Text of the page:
Sept. 15 (Bloomberg) -- When actor Ben Stiller approached David Zwirner to help him raise money for Haiti through a charity auction, the art dealer proposed an evening sale at one of the big auction houses.
“This is the environment where people are conditioned to single out major works and stretch for them,” said Zwirner in an interview at his Chelsea gallery in Manhattan.
Together, Zwirner and Stiller -- whose Stiller Foundation provides educational opportunities for children worldwide and has been helping build schools in Haiti -- set up a stand-alone charity, Artists for Haiti.
Christie’s International agreed to waive all its fees and commissions. The cause is dear to Francois Pinault, the French billionaire who owns the auction house, said Amy Cappellazzo, Christie’s chairman of postwar and contemporary development.
“We knew it would be an extraordinary event and we had a chance to really make a difference,” she said. The sale, on Sept. 22 in New York, is expected to bring in between $7.5 million and $10.5 million, according to Zwirner.
With Christie’s on board, Zwirner secured large-format works by big names, people like Jeff Koons, James Rosenquist, Jasper Johns, Neo Rauch and Cindy Sherman.
“They got amazing things,” said artist Chuck Close, who agreed to donate a 2007 screen-print self-portrait, with an estimate of $70,000 to $100,000. “Who didn’t weep at the sight of Haiti after the earthquake?”
Artists for Haiti will donate the proceeds from the sale to various charities operating in the country, including Architecture for Humanity, Partners in Health and Sean Penn’s J/P HRO.
‘A Huge Change’
“For very little you can make a huge change,” said Zwirner, who visited Haiti with Stiller in January. “We take for granted that we can put our children in a good school, a decent school, a school that doesn’t exist there. There are all these kids running around. How is it going to change unless they go back to school?”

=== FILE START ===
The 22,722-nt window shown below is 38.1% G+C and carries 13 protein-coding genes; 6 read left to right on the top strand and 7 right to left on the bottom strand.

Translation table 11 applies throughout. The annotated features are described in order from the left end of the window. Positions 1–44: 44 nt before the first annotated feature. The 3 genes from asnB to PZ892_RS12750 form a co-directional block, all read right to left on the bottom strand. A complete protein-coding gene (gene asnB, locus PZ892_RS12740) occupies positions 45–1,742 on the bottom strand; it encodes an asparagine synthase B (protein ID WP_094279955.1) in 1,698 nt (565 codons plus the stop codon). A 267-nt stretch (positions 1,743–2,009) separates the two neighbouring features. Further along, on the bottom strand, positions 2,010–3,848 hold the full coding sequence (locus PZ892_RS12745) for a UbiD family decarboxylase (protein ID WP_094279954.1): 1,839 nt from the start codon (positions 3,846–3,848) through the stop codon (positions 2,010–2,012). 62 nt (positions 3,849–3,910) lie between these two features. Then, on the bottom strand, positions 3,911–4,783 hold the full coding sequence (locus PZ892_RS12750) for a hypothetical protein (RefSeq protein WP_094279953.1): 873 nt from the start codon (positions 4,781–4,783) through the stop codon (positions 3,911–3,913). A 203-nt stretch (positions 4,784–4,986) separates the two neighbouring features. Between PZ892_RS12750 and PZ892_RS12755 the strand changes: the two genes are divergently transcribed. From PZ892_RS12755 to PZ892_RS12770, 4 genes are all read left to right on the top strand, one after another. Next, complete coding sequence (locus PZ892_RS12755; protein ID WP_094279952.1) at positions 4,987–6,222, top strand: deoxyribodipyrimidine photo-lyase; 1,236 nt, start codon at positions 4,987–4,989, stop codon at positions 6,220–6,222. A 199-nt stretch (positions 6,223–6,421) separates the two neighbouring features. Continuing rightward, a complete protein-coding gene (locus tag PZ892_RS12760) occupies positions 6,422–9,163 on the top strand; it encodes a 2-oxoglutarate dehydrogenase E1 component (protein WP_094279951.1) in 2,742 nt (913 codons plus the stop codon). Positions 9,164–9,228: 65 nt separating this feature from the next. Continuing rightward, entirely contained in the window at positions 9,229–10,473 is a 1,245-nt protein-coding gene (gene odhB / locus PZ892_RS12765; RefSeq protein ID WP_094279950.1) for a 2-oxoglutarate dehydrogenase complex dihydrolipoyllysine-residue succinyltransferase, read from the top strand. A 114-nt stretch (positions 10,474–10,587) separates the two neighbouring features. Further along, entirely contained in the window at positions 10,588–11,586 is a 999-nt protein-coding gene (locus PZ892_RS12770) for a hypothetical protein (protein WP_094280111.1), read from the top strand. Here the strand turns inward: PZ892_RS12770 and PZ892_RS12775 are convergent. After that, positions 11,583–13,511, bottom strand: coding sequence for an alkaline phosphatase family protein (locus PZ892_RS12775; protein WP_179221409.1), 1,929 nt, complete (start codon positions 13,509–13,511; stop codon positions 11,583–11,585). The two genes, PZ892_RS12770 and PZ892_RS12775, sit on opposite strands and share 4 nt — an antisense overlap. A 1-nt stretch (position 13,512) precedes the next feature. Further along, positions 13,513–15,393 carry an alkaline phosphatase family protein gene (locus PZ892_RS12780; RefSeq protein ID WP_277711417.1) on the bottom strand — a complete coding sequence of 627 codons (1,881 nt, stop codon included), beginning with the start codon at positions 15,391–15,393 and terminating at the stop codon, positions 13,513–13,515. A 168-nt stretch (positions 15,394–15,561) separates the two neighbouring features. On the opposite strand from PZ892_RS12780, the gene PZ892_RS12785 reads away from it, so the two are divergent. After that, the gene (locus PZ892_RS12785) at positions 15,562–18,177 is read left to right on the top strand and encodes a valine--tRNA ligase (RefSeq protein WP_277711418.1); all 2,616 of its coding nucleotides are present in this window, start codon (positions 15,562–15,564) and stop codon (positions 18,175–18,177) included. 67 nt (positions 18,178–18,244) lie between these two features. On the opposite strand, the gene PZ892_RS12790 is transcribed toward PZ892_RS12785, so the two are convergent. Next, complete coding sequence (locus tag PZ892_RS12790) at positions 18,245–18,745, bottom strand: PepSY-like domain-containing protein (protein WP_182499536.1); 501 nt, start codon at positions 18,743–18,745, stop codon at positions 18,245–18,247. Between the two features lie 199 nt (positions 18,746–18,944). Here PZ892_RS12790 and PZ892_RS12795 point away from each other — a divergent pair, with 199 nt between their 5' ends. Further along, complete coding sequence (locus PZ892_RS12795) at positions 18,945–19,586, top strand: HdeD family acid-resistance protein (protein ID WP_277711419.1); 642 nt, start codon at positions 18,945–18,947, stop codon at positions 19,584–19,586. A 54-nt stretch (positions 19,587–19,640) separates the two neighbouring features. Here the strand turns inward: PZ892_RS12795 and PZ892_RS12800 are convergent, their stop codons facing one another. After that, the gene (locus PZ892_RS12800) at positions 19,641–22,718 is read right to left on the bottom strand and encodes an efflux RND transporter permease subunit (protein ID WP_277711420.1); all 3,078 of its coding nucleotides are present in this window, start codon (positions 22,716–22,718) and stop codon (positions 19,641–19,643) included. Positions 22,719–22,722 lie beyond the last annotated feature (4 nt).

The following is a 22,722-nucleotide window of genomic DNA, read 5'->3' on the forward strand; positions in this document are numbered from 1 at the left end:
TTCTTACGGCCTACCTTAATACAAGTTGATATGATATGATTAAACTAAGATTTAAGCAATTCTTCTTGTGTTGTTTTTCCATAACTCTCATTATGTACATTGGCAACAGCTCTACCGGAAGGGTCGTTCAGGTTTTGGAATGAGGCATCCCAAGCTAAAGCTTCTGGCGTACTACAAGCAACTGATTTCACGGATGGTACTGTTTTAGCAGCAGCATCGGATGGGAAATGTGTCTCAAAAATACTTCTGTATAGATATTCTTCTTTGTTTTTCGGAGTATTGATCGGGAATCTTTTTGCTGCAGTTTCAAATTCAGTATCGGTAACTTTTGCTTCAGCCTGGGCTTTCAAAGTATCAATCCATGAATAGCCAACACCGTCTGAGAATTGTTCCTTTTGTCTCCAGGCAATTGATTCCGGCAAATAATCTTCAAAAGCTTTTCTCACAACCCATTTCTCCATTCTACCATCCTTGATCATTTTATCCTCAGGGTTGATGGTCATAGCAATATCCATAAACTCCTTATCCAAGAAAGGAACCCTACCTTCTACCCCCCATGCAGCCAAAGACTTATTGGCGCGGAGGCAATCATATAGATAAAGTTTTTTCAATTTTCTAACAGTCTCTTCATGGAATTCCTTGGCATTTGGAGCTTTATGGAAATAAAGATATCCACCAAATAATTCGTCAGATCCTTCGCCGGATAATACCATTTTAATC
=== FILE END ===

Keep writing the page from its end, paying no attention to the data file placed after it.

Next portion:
Rosenquist’s memories of Haiti go back to 1975. “It was a horrible place. Babies were starving in the streets. At a voodoo ceremony, a beautiful girl bit a head off a pigeon.”
“I want the money to go to people who really need it,” he added. His 6-by-11-foot canvas “The Richest Person Gazing at the Universe Through a Hubcap” might fetch as much as $800,000.
The sale’s top lot is Dan Flavin’s 1967 light sculpture “Monument for V. Tatlin,” with a presale estimate of as much as $1.2 million for its seven cool-white fluorescent tubes.
Koons donated a sleek silhouette of a stainless-steel bikini bottom silkscreened with images of a desert and a waterfall. Its presale price range is $500,000 to $700,000.
Leipzig-based Rauch gave a 10-by-7-foot canvas, “Chor,” estimated to sell for $600,000 to $800,000. Rich in purple, it depicts a mysterious choir scene in the woods.
“This painting was meant to be in my upcoming show,” said Zwirner, referring to his Rauch exhibition in November. “So that one hurts a little bit.”
After a special exhibition at the David Zwirner gallery, the works will go on view at Christie’s starting Sept. 16.
A Sept. 23 gala for the Stiller Foundation and honoring the artists will be co-hosted by Stiller, Zwirner and another Haiti supporter, Bill Clinton.
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